One of the alleged highlights of Yogyakarta is Taman Sari, otherwise known as the water temple. It was constructed back in the 1700’s and was used for, among other things, bathing and relaxing and, according to at least some websites, wife hunting. Back in the day, it spread over 12,000 acres (I know that seems like a really high number, but I got it from the World Monument’s Fund website which I think is pretty reputable but perhaps not because 12,000 acres seems huge). Continue reading
Whooo hooo! We are in a brand new to us city (Yogyakarta, which is actually pronounced like jogjakarta by some people, apparently because the Dutch colonizers couldn’t pronounce Y or so one of our guides told us) and you know what that means? Sightseeing! It is about time. We were both getting pretty tired of sitting by the pool all day. (OK, fine, we will probably never get tired of that, but we are both eager to get out and do some sightseeing before our next two months of sitting by pools in Thailand).
Borobudur from a distance.
Borobudur is THE “must see” in Yogyakarta. Continue reading
Robert and I love brunch. It doesn’t matter whether it is an all-you-can eat and all-you-can drink brunch or just an order off the menu type of thing. It doesn’t matter if it is some big and fancy buffet in Las Vegas or just a casual restaurant in Chicago. It doesn’t matter if it is just the two of us or if we are with a group of people. Brunch, my friends, is one of life’s little (or not so little) pleasures. There is quite simply nothing better than pigging out on Sunday morning/afternoon with a glass of bubbles (and, yes, brunch does require bubbles — I stand firm on the idea that brunch without bubbles isn’t really brunch). Continue reading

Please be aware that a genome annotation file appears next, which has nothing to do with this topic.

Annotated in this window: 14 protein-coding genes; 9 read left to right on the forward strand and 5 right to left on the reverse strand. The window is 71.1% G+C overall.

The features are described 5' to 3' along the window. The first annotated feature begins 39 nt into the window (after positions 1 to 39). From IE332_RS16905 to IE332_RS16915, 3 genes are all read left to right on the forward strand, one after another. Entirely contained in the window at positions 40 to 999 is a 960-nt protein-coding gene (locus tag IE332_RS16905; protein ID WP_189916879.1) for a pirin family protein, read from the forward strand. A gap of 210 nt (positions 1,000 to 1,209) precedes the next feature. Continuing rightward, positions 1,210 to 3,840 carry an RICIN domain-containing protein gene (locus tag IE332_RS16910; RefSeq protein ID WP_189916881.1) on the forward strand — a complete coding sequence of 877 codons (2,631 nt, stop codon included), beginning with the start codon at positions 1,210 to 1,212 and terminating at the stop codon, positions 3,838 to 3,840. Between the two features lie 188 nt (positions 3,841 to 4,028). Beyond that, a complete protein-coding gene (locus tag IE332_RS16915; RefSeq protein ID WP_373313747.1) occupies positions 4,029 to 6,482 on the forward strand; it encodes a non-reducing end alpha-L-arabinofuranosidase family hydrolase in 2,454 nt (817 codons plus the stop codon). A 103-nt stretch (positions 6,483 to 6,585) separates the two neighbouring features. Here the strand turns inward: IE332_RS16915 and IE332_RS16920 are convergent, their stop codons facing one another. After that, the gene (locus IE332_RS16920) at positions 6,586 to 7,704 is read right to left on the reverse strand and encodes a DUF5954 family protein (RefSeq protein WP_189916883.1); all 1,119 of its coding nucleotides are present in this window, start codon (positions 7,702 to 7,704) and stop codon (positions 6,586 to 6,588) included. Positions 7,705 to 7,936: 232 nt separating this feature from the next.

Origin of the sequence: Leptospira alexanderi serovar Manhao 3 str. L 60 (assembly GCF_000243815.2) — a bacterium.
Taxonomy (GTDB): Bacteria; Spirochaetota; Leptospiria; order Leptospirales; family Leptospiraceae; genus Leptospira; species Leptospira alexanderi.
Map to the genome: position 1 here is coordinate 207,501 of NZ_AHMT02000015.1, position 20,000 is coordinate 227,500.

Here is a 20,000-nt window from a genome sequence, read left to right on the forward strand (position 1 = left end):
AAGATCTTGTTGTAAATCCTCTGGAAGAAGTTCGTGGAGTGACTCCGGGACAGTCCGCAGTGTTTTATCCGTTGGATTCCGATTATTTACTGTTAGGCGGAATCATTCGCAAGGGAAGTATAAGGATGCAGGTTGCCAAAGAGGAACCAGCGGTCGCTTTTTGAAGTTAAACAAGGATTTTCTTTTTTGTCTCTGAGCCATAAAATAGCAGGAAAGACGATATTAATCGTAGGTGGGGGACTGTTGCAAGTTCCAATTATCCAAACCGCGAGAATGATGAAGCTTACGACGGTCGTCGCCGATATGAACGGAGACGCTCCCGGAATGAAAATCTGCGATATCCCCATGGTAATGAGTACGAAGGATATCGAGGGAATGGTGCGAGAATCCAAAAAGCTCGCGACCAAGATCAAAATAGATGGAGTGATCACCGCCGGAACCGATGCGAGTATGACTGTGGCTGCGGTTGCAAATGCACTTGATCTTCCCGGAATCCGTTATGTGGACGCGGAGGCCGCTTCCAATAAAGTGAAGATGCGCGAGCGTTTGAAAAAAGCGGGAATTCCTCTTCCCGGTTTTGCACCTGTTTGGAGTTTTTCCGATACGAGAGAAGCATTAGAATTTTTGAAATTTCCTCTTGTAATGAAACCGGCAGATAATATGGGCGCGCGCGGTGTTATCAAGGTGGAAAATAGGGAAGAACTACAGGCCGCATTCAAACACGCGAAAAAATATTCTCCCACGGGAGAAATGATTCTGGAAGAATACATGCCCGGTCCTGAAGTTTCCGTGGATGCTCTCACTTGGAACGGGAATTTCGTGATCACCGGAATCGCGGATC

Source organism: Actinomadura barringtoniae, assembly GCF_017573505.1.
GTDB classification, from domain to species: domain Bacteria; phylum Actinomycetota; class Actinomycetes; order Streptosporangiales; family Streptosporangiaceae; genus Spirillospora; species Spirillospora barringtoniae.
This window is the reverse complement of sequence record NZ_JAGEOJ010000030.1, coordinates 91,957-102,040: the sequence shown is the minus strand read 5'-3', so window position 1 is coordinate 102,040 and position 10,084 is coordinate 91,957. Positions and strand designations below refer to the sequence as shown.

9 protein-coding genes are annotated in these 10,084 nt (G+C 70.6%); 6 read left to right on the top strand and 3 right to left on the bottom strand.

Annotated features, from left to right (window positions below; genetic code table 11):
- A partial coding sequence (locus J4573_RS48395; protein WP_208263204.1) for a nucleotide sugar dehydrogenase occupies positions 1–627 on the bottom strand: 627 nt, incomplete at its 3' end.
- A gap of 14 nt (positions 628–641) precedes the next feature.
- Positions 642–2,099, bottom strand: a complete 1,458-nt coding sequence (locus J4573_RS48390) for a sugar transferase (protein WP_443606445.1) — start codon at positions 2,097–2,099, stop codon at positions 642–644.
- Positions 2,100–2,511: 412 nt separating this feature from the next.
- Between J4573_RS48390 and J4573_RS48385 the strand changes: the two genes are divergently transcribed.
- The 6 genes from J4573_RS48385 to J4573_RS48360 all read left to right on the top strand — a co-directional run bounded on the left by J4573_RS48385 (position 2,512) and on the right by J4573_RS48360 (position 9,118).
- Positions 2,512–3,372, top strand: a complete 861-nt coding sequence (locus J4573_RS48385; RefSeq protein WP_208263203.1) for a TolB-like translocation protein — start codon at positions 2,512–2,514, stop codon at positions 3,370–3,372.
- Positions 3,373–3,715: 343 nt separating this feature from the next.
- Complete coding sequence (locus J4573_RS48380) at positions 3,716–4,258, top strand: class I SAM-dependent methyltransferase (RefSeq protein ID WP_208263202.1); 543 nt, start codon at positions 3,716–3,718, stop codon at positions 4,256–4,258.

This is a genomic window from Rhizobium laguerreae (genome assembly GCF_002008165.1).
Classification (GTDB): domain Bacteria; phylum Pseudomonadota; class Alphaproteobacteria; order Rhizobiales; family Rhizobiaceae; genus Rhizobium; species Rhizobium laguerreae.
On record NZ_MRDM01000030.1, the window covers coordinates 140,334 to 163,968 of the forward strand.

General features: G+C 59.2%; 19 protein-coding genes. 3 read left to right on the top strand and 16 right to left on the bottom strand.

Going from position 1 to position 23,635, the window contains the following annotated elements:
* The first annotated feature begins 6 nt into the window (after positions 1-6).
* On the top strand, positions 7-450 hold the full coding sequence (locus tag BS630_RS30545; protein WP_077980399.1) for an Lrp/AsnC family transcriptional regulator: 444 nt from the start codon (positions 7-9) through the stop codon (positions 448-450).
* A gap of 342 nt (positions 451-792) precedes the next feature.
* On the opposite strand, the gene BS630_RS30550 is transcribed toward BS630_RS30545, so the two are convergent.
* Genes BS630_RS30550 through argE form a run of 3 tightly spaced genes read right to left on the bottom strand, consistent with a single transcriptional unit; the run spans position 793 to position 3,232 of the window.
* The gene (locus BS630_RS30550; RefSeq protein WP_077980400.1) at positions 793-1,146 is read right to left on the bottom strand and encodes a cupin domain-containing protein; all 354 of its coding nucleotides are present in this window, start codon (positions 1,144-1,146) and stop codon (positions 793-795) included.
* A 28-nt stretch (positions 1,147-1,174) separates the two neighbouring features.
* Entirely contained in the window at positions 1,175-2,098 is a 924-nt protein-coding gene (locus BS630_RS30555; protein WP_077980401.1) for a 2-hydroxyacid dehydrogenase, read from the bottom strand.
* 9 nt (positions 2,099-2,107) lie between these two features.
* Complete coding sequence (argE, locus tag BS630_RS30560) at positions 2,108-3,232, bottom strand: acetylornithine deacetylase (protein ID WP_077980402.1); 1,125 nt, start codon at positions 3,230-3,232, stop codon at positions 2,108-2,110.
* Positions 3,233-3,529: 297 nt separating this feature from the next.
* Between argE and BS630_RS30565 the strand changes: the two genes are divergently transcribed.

After our second three month visit, Robert and I left Vietnam last week feeling very, very conflicted. Don’t get me wrong, we still adore Vietnam. But it is changing so quickly. It is getting harder and harder to feel like we have any opportunity at all to see the “real” Vietnam — instead tourists are shuttled off to tourist towns (Mui Ne, I’m talking about you) and tourist districts (Hue, I’m talking about you) and tourist restaurants. So, if you have any desire to go, we say go now before it changes any further. Continue reading
We just spent a week in Saigon. Quite a few people, when they heard we were visiting Saigon for an entire week, said “oh, I’m sorry.” And, in all honesty, I really wouldn’t recommend any tourist spend an entire week in Saigon. It is a big, bustling, loud city without much to do in the way of sightseeing. But we managed to really enjoy ourselves. Guess how? We made it all about the food and the beverages, of course. Continue reading
As we continue our travels, one of our primary goals is to learn to take better photographs. So, while in Saigon, we booked the Scoot N’ Shoot tour with Vietnam Photo Adventures. Arnaud met us at our hotel, chatted with us a bit about photography, and then we hopped on scooters and drove to an area of town filled with apartment buildings and small shops. (As an aside here, I would like to note that, after riding on the back of a scooter, Robert now has much more respect for my scooter riding skills….). Continue reading